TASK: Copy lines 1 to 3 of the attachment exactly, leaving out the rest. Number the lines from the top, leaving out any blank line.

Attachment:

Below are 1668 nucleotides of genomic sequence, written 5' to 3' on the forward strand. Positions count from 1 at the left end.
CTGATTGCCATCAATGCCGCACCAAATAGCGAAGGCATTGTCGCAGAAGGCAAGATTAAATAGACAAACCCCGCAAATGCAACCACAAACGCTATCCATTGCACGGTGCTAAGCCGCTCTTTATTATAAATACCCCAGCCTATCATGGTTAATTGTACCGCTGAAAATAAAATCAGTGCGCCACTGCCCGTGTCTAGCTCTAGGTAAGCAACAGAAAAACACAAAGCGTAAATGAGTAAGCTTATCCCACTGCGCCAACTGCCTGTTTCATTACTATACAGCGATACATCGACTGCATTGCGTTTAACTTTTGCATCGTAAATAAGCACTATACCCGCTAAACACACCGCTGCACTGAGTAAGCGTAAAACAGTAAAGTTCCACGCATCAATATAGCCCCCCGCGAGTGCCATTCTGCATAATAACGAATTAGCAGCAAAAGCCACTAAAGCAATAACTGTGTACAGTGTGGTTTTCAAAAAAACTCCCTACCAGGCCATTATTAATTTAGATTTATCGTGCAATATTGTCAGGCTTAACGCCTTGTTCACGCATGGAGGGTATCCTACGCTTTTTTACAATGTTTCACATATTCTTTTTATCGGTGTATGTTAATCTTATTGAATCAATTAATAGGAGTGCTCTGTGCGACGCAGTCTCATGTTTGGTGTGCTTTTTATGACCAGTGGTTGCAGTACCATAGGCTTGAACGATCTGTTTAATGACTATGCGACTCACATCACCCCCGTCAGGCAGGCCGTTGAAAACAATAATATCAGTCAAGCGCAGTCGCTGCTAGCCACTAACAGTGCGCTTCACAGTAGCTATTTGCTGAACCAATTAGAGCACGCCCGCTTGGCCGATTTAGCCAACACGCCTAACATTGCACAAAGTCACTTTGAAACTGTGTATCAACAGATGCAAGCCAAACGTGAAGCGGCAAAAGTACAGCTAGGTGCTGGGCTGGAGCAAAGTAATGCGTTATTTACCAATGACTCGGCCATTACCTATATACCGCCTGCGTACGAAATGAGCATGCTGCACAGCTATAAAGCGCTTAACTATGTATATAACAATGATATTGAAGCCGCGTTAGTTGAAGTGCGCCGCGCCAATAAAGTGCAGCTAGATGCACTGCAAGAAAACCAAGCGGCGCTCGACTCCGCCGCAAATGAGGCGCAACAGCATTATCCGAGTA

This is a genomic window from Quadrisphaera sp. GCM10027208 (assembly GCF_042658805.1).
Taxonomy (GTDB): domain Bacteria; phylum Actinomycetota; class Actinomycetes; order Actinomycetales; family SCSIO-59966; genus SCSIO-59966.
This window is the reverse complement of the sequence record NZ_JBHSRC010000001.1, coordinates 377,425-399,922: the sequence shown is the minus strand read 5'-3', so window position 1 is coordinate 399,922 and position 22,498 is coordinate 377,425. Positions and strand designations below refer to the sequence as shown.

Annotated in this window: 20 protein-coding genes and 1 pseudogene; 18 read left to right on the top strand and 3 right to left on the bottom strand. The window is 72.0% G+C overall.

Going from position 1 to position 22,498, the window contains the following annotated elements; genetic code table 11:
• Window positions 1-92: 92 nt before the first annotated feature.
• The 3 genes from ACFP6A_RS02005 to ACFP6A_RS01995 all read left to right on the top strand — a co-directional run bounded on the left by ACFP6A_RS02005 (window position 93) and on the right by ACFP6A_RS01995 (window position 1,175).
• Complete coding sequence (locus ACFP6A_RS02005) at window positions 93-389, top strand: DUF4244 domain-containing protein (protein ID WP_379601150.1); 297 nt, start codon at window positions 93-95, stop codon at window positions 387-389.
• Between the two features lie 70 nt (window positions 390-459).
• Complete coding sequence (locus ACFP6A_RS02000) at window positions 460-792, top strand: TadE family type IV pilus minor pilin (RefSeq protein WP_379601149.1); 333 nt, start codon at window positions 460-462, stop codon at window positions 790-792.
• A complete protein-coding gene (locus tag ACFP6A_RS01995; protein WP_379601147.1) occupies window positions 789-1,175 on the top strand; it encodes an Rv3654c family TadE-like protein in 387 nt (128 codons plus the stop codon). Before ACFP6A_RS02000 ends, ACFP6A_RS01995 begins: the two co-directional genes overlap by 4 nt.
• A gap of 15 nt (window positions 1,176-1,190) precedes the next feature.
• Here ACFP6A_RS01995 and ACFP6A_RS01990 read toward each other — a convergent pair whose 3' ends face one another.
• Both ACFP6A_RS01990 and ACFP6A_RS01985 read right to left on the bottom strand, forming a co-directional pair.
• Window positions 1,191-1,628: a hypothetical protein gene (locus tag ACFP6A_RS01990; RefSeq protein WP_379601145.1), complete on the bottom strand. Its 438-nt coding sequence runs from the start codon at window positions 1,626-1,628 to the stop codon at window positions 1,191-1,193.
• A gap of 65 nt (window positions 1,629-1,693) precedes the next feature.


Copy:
Below are 1668 nucleotides of genomic sequence, written 5' to 3' on the forward strand. Positions count from 1 at the left end.
CTGATTGCCATCAATGCCGCACCAAATAGCGAAGGCATTGTCGCAGAAGGCAAGATTAAATAGACAAACCCCGCAAATGCAACCACAAACGCTATCCATTGCACGGTGCTAAGCCGCTCTTTATTATAAATACCCCAGCCTATCATGGTTAATTGTACCGCTGAAAATAAAATCAGTGCGCCACTGCCCGTGTCTAGCTCTAGGTAAGCAACAGAAAAACACAAAGCGTAAATGAGTAAGCTTATCCCACTGCGCCAACTGCCTGTTTCATTACTATACAGCGATACATCGACTGCATTGCGTTTAACTTTTGCATCGTAAATAAGCACTATACCCGCTAAACACACCGCTGCACTGAGTAAGCGTAAAACAGTAAAGTTCCACGCATCAATATAGCCCCCCGCGAGTGCCATTCTGCATAATAACGAATTAGCAGCAAAAGCCACTAAAGCAATAACTGTGTACAGTGTGGTTTTCAAAAAAACTCCCTACCAGGCCATTATTAATTTAGATTTATCGTGCAATATTGTCAGGCTTAACGCCTTGTTCACGCATGGAGGGTATCCTACGCTTTTTTACAATGTTTCACATATTCTTTTTATCGGTGTATGTTAATCTTATTGAATCAATTAATAGGAGTGCTCTGTGCGACGCAGTCTCATGTTTGGTGTGCTTTTTATGACCAGTGGTTGCAGTACCATAGGCTTGAACGATCTGTTTAATGACTATGCGACTCACATCACCCCCGTCAGGCAGGCCGTTGAAAACAATAATATCAGTCAAGCGCAGTCGCTGCTAGCCACTAACAGTGCGCTTCACAGTAGCTATTTGCTGAACCAATTAGAGCACGCCCGCTTGGCCGATTTAGCCAACACGCCTAACATTGCACAAAGTCACTTTGAAACTGTGTATCAACAGATGCAAGCCAAACGTGAAGCGGCAAAAGTACAGCTAGGTGCTGGGCTGGAGCAAAGTAATGCGTTATTTACCAATGACTCGGCCATTACCTATATACCGCCTGCGTACGAAATGAGCATGCTGCACAGCTATAAAGCGCTTAACTATGTATATAACAATGATATTGAAGCCGCGTTAGTTGAAGTGCGCCGCGCCAATAAAGTGCAGCTAGATGCACTGCAAGAAAACCAAGCGGCGCTCGACTCCGCCGCAAATGAGGCGCAACAGCATTATCCGAGTA

This is a genomic window from Quadrisphaera sp. GCM10027208 (assembly GCF_042658805.1).